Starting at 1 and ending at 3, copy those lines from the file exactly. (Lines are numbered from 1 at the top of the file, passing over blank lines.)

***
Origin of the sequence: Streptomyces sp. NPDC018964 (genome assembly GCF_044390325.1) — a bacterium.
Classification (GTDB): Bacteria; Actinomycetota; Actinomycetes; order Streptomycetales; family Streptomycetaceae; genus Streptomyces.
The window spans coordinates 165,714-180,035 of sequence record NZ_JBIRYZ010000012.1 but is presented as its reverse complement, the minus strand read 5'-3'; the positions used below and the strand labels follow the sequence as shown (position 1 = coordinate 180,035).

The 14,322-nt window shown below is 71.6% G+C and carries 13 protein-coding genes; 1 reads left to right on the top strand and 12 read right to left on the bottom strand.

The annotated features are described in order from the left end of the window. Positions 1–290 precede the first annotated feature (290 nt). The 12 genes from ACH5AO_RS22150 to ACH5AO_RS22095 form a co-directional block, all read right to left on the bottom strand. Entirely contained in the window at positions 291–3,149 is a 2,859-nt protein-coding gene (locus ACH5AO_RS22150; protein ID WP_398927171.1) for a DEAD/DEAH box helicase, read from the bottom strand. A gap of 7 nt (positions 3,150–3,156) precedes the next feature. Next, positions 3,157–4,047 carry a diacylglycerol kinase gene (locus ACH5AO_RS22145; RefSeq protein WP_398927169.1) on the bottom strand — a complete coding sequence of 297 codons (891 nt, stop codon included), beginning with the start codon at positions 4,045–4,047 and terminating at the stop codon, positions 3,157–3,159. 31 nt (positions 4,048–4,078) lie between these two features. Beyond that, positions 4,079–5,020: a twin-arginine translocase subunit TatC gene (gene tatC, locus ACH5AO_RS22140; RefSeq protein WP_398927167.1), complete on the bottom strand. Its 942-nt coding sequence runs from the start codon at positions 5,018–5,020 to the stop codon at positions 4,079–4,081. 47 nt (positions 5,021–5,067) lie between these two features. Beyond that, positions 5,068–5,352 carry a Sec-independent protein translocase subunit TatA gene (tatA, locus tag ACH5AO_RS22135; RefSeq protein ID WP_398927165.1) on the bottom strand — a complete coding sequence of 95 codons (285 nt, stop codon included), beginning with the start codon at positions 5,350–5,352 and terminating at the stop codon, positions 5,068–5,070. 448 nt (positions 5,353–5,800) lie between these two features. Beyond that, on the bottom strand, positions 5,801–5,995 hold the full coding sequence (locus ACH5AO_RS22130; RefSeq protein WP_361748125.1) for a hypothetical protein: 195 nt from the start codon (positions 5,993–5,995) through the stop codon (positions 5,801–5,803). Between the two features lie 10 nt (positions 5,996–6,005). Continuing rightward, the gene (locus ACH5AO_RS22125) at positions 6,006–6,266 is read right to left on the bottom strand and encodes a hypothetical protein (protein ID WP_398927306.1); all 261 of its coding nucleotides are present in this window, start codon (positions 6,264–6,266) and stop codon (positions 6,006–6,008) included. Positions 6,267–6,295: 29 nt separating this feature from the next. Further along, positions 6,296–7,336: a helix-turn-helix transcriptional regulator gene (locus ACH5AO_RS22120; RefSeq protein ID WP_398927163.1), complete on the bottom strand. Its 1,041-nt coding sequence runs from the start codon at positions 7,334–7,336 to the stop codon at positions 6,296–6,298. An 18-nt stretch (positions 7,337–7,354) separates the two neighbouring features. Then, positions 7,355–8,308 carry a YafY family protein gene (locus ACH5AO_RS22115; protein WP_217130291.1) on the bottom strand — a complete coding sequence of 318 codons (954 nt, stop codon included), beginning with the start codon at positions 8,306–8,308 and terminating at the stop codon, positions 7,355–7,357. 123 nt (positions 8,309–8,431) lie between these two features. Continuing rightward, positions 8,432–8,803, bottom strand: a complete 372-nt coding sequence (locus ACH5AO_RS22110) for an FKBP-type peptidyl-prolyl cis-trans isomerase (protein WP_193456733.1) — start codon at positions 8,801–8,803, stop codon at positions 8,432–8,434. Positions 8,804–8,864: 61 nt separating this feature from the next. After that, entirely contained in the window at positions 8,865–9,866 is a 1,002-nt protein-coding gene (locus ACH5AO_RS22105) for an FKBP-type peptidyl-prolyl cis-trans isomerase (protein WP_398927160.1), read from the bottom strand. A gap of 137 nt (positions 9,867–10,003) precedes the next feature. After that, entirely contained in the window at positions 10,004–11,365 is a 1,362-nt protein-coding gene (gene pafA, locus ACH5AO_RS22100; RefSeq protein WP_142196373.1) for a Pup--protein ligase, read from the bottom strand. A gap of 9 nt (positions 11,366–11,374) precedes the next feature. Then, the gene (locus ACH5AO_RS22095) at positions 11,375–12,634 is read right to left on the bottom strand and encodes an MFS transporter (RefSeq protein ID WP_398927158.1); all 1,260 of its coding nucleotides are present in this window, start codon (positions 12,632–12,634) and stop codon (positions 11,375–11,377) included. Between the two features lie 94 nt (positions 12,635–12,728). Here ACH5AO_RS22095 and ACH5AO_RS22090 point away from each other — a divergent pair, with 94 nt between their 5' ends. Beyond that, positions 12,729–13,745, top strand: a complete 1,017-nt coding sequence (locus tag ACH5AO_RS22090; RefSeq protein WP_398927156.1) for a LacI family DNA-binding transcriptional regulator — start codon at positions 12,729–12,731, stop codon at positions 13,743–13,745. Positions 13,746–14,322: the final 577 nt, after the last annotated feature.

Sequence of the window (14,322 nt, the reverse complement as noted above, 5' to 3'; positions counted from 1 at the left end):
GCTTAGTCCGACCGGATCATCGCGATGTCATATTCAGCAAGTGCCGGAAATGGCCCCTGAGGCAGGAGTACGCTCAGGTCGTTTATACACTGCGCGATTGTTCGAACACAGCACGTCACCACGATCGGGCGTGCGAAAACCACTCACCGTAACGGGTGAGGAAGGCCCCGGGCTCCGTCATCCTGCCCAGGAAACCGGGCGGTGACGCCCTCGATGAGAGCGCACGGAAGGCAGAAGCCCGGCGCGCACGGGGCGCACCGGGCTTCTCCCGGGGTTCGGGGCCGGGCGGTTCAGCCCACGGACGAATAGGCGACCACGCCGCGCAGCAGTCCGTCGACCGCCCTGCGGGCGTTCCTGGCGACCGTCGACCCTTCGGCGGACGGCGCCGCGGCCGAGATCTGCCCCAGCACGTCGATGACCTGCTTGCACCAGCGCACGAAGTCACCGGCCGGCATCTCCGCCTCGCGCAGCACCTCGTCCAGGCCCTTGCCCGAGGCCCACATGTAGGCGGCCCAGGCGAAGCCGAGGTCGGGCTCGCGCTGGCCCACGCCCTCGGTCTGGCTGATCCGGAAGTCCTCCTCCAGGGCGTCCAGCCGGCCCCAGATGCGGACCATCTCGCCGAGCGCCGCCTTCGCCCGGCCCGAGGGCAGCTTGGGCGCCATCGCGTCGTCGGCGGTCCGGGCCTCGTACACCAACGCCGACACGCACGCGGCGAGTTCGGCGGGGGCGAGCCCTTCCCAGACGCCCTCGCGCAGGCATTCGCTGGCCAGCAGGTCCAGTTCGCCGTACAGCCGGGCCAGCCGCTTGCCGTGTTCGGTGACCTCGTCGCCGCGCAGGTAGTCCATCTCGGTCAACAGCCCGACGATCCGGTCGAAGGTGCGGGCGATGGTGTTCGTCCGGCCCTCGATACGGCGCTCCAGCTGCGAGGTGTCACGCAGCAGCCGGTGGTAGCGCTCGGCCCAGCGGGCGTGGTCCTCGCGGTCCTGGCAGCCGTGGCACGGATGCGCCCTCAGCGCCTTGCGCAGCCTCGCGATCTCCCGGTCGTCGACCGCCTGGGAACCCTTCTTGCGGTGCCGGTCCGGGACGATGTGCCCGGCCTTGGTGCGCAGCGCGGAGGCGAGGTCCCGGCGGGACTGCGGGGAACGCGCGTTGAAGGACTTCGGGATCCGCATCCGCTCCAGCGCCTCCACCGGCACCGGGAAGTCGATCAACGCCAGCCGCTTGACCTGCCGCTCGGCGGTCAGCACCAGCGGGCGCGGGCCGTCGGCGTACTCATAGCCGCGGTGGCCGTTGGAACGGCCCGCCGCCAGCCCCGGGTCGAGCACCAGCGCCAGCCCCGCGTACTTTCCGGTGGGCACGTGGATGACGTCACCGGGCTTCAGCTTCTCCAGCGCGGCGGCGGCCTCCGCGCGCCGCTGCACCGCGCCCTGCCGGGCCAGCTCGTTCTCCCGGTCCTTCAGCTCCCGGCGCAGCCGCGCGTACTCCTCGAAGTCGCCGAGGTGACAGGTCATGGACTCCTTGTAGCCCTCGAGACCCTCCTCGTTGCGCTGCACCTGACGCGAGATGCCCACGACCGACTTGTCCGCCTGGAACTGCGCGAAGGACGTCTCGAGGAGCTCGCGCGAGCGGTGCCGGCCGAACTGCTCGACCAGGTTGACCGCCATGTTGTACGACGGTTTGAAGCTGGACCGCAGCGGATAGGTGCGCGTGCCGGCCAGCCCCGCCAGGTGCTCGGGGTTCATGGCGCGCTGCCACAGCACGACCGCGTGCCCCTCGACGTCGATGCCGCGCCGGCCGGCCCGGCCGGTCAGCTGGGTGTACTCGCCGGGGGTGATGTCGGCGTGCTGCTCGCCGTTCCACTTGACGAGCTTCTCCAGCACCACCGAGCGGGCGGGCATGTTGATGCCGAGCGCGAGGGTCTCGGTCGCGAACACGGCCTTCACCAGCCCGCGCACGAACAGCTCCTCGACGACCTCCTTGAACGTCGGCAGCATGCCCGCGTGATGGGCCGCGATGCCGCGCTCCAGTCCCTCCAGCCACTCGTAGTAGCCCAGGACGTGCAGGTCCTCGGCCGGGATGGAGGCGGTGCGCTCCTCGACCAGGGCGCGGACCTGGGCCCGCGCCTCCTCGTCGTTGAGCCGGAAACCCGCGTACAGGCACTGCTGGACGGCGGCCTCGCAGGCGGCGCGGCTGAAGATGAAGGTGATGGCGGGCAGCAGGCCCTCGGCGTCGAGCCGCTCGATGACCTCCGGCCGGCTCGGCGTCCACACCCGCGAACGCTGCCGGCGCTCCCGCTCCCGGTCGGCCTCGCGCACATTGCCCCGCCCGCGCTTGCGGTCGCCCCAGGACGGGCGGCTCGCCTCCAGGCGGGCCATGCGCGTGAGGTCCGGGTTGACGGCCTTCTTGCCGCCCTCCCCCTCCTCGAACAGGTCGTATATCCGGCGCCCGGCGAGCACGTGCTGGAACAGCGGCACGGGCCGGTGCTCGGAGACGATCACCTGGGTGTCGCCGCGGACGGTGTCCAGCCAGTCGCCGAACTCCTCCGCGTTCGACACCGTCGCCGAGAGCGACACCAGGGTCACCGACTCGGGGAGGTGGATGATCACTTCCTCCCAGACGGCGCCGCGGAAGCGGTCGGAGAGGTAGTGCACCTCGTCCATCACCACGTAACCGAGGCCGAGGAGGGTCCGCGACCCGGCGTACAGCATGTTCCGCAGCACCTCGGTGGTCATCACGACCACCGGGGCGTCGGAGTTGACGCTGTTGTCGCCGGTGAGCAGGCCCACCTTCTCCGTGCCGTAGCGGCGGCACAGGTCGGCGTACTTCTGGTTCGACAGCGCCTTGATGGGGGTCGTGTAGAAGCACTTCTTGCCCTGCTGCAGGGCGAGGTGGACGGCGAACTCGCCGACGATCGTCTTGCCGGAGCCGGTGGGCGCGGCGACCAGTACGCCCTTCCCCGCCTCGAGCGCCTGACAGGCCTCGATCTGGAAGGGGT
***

Origin of the sequence: Streptomyces sp. NPDC018964 (genome assembly GCF_044390325.1) — a bacterium.
Classification (GTDB): Bacteria; Actinomycetota; Actinomycetes; order Streptomycetales; family Streptomycetaceae; genus Streptomyces.
The window spans coordinates 165,714-180,035 of sequence record NZ_JBIRYZ010000012.1 but is presented as its reverse complement, the minus strand read 5'-3'; the positions used below and the strand labels follow the sequence as shown (position 1 = coordinate 180,035).